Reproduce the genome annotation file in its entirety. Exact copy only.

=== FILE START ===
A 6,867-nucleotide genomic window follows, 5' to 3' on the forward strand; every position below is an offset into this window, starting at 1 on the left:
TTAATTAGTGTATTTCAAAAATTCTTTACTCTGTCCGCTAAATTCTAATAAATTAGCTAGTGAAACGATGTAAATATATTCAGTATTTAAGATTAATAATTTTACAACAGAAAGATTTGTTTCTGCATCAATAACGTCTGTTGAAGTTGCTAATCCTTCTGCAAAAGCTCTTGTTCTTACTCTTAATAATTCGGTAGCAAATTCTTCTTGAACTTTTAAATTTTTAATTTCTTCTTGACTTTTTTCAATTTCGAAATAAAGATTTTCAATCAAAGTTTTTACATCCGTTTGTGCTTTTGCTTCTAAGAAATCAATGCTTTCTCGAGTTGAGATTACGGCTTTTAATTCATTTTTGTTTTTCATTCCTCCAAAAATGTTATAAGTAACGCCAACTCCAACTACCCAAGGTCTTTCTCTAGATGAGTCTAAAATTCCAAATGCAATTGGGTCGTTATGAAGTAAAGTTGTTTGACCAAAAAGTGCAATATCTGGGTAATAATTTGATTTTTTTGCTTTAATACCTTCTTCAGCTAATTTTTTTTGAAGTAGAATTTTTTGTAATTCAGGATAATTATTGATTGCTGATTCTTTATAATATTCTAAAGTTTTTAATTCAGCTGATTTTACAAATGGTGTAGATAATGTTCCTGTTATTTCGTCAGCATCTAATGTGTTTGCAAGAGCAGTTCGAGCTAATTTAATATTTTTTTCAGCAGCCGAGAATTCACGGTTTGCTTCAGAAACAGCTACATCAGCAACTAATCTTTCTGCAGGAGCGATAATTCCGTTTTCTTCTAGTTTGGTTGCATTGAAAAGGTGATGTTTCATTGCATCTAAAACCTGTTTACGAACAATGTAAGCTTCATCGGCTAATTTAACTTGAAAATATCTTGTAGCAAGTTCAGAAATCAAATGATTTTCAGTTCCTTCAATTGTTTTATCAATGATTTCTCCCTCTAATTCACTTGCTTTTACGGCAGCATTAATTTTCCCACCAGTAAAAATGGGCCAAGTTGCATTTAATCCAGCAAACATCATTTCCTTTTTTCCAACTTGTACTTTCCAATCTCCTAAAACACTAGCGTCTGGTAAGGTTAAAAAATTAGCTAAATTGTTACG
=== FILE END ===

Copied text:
A 6,867-nucleotide genomic window follows, 5' to 3' on the forward strand; every position below is an offset into this window, starting at 1 on the left:
TTAATTAGTGTATTTCAAAAATTCTTTACTCTGTCCGCTAAATTCTAATAAATTAGCTAGTGAAACGATGTAAATATATTCAGTATTTAAGATTAATAATTTTACAACAGAAAGATTTGTTTCTGCATCAATAACGTCTGTTGAAGTTGCTAATCCTTCTGCAAAAGCTCTTGTTCTTACTCTTAATAATTCGGTAGCAAATTCTTCTTGAACTTTTAAATTTTTAATTTCTTCTTGACTTTTTTCAATTTCGAAATAAAGATTTTCAATCAAAGTTTTTACATCCGTTTGTGCTTTTGCTTCTAAGAAATCAATGCTTTCTCGAGTTGAGATTACGGCTTTTAATTCATTTTTGTTTTTCATTCCTCCAAAAATGTTATAAGTAACGCCAACTCCAACTACCCAAGGTCTTTCTCTAGATGAGTCTAAAATTCCAAATGCAATTGGGTCGTTATGAAGTAAAGTTGTTTGACCAAAAAGTGCAATATCTGGGTAATAATTTGATTTTTTTGCTTTAATACCTTCTTCAGCTAATTTTTTTTGAAGTAGAATTTTTTGTAATTCAGGATAATTATTGATTGCTGATTCTTTATAATATTCTAAAGTTTTTAATTCAGCTGATTTTACAAATGGTGTAGATAATGTTCCTGTTATTTCGTCAGCATCTAATGTGTTTGCAAGAGCAGTTCGAGCTAATTTAATATTTTTTTCAGCAGCCGAGAATTCACGGTTTGCTTCAGAAACAGCTACATCAGCAACTAATCTTTCTGCAGGAGCGATAATTCCGTTTTCTTCTAGTTTGGTTGCATTGAAAAGGTGATGTTTCATTGCATCTAAAACCTGTTTACGAACAATGTAAGCTTCATCGGCTAATTTAACTTGAAAATATCTTGTAGCAAGTTCAGAAATCAAATGATTTTCAGTTCCTTCAATTGTTTTATCAATGATTTCTCCCTCTAATTCACTTGCTTTTACGGCAGCATTAATTTTCCCACCAGTAAAAATGGGCCAAGTTGCATTTAATCCAGCAAACATCATTTCCTTTTTTCCAACTTGTACTTTCCAATCTCCTAAAACACTAGCGTCTGGTAAGGTTAAAAAATTAGCTAAATTGTTACG